Apathy in business is contagious, what are you tolerating?

Apathy in business is contagious, what are you tolerating?
January 3, 2017

As many businesses attempt to do more with less, leaders must pick and chose their battles to keep employees productive. When we allow “busy” to take over, reverence for accountability often gets lost in a culture of tolerance.

Eventually, all the “little things” contribute to a BIG thing no one wants to handle.  The problem stems from everyone being “too busy” to make time to understand what’s going on. We as leaders put up with inappropriate attitudes every day from someone and if left unaddressed, this tolerance turns into irritation.

What do you tolerate?

From placing blame on others to not taking the initiative because it’s not in their “job description,” tolerance for carelessness, breeds apathy.

What you tolerate, you feed.

Apathy is contagious. Stand around the corner of any break room! Eventually, the little things turn into big things. Before long a cultural shift has occurred and there’s a bigger problem at hand.

Tolerance drains the energy of a team; it allows unhealthy attitudes to disrupt the enthusiasm of those who give their all. Every time you tolerate something, you probably wonder how long “this” will be allowed to continue or secretly ponder what you can sneak under the radar.  Tolerance impacts creativity. The energy used to ignore a situation could just as easily be used to turn it around.  Tolerance contributes to mixed messaging.

“What’s with the lateness?”

“Why is she always so mean-spirited?”

“When will he stop talking so I can contribute?”

If you as a leader believe you can walk away and forget about inappropriate behavior, consider this – your frustration will silently fester until the next time it happens. Ignoring a situation may go on for months before the lid gets blown. At the root of all tolerance lies a trigger within each of us.  An experience from a previous employer, perhaps an injustice growing up. The connection is personal.

So why do so few take action?

The answer usually lies in the team’s culture. If the environment isn’t safe to bring forth creative ideas, it certainly won’t be healthy enough to sustain an empowering solution. Here’s an important fact most leaders don’t consider; every bad communication experience an employee had in the past will contribute to a variety of limiting beliefs that immobilize her or him.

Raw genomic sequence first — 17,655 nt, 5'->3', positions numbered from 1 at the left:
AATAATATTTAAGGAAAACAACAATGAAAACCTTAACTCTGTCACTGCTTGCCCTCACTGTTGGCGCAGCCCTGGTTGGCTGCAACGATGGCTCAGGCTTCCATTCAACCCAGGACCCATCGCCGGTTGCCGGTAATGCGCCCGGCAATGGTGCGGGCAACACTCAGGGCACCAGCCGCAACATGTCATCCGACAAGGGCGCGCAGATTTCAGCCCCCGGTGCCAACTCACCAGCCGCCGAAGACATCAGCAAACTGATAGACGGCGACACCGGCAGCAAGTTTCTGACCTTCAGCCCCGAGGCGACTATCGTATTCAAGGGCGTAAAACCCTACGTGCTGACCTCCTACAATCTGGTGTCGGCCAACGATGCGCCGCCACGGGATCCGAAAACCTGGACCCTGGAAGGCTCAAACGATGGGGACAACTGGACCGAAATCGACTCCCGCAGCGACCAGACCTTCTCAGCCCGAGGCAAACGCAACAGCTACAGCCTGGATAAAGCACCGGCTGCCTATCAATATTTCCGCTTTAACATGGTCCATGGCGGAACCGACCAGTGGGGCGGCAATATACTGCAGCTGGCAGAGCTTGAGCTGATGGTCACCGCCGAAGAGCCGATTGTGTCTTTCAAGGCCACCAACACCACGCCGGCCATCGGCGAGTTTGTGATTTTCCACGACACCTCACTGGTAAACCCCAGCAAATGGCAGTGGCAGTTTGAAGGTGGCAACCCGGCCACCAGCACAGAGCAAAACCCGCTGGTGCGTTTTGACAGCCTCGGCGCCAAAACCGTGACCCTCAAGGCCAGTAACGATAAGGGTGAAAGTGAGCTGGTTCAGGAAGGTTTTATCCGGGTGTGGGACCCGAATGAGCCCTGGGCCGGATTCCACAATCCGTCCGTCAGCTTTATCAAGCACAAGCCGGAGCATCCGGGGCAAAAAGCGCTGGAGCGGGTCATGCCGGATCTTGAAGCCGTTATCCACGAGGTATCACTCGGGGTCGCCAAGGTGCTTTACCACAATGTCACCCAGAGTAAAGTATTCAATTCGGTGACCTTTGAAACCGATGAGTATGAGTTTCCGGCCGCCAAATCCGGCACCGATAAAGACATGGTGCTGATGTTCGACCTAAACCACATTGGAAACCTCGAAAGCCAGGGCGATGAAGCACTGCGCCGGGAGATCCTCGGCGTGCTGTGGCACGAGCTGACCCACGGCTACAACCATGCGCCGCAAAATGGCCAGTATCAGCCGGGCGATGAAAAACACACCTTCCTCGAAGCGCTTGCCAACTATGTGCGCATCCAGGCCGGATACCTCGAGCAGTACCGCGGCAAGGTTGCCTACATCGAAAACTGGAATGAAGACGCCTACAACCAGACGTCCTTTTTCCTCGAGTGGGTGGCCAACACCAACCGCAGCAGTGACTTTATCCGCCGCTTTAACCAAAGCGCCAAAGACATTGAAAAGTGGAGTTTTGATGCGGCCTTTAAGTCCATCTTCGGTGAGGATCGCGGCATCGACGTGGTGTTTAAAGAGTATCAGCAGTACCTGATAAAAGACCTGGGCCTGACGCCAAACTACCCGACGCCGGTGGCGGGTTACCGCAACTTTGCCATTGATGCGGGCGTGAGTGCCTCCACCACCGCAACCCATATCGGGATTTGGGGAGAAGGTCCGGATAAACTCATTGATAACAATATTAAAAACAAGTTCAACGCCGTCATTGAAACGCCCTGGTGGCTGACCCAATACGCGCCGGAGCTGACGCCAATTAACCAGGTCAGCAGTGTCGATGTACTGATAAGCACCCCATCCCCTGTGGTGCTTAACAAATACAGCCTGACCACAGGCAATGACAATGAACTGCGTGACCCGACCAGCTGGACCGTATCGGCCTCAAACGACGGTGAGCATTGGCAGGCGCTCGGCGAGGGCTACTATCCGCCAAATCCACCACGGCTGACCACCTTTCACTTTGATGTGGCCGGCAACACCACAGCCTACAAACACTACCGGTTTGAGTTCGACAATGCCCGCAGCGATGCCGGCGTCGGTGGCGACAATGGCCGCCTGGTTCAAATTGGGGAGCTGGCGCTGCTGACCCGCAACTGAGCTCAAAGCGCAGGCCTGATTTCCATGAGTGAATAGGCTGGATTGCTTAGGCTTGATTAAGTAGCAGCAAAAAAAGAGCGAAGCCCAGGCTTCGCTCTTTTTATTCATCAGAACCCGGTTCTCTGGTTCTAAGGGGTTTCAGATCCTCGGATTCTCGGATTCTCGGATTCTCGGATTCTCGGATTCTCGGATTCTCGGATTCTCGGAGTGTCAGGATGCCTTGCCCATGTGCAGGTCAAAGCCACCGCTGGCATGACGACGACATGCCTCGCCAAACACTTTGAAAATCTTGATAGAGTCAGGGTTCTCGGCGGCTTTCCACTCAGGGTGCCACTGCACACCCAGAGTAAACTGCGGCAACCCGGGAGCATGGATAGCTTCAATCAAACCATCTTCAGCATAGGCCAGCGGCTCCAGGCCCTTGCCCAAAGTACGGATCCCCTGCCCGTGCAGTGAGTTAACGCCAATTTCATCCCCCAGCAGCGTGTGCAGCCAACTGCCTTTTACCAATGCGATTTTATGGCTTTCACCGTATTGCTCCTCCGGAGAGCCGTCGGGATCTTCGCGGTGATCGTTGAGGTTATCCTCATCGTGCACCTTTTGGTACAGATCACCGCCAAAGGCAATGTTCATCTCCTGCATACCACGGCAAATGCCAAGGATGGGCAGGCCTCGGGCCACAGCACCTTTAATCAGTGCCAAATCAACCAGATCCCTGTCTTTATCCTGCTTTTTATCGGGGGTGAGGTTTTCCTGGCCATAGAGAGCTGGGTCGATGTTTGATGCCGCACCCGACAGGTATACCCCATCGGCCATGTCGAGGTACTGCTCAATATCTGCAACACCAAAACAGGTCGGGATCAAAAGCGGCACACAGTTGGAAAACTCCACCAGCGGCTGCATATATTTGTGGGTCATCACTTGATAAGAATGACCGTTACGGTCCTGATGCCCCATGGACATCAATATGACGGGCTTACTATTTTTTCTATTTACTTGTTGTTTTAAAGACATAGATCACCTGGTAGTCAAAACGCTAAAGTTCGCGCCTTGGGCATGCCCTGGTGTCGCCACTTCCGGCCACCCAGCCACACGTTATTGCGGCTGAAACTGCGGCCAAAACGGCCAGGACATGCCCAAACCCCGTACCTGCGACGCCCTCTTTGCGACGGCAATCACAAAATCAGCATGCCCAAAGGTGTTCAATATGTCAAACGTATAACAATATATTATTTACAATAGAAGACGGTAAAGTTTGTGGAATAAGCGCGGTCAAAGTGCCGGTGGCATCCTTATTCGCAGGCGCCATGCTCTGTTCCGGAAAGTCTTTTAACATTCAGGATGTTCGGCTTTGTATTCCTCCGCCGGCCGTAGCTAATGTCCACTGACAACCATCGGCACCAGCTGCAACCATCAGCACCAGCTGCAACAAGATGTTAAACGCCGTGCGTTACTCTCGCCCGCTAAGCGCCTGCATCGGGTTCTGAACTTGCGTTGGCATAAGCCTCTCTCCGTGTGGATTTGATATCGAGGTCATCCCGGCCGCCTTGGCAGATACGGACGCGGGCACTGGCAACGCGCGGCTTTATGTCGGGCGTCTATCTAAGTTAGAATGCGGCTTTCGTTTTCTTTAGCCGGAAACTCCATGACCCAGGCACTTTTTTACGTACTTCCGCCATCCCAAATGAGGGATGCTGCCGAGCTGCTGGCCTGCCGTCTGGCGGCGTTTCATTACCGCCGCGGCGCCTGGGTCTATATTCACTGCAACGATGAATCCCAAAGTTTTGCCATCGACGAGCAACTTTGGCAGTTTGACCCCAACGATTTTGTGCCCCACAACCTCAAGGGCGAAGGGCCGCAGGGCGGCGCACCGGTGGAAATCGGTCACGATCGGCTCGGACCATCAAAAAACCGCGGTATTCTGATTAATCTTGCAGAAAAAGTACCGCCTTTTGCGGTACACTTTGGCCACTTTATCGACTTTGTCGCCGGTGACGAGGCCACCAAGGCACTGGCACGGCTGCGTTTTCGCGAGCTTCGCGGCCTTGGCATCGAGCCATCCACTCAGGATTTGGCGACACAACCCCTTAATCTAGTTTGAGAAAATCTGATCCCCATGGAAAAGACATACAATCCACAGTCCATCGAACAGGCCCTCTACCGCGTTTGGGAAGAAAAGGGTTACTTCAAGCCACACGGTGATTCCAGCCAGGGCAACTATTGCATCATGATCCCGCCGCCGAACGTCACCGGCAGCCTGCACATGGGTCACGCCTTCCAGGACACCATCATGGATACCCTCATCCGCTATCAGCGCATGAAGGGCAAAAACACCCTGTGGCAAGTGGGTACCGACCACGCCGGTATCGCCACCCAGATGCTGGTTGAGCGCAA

For example: “Don’t rock the boat—play it safe.” “Don’t complain or be too demanding.” “It’s not that important.” “I have no control.”

Limiting beliefs keep people playing small.

If you’re committed to creating a work environment that fosters cooperation and productivity, start having conversations. The byproduct of a contributing employee or team member is a happy person who is less stressed and healthier. Contentment at work is likely to carry over to the home.

Open and candid conversations can fix almost anything. Start small.  Practice separating the person from the act. There’s always something else going on behind the scene.

Here are some starter ideas:

Appraise. Make an honest appraisal of the situation. Write down what is being tolerated.  Be definitive and don’t make it personal.

Choose. If there is more than one behavior that needs attention, pick one or make a plan. You want to encourage success.

Verify.  Determine if the underlying factor stems from a personal situation. Don’t make assumptions. If something is going on at home, there may be other resources to support the employee.

Evaluate. How big is the problem? Can you identify a source? If you need help, don’t be afraid to ask other trusted team members.  Be prepared to present a vision of the outcome you predict.

Appreciate. What are the skills or talents no one recognizes in the individual? Regardless of what they’ve done, they probably have admirable qualities.  Be prepared to acknowledge what you appreciate about the person and why.

Request. Ask for the person’s commitment to the plan. Let them know they are not alone. If they need help, let them know you expect them to ask. Complaints are usually unspoken requests.

As you eliminate inappropriate attitudes or behavior, you will shift out of a culture of apathy and into a culture of contribution and cooperation. Team members will feel empowered; managers will feel valued, and productivity will increase.

It begins with one person; you, a visionary that sees a workplace as a community for all to thrive.  The time you invest will be well worth it. In the process, you’ll see your leadership skills reach new heights and enjoy your business more.

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Posted in Mindset, Personal Performance by Mari Pizarro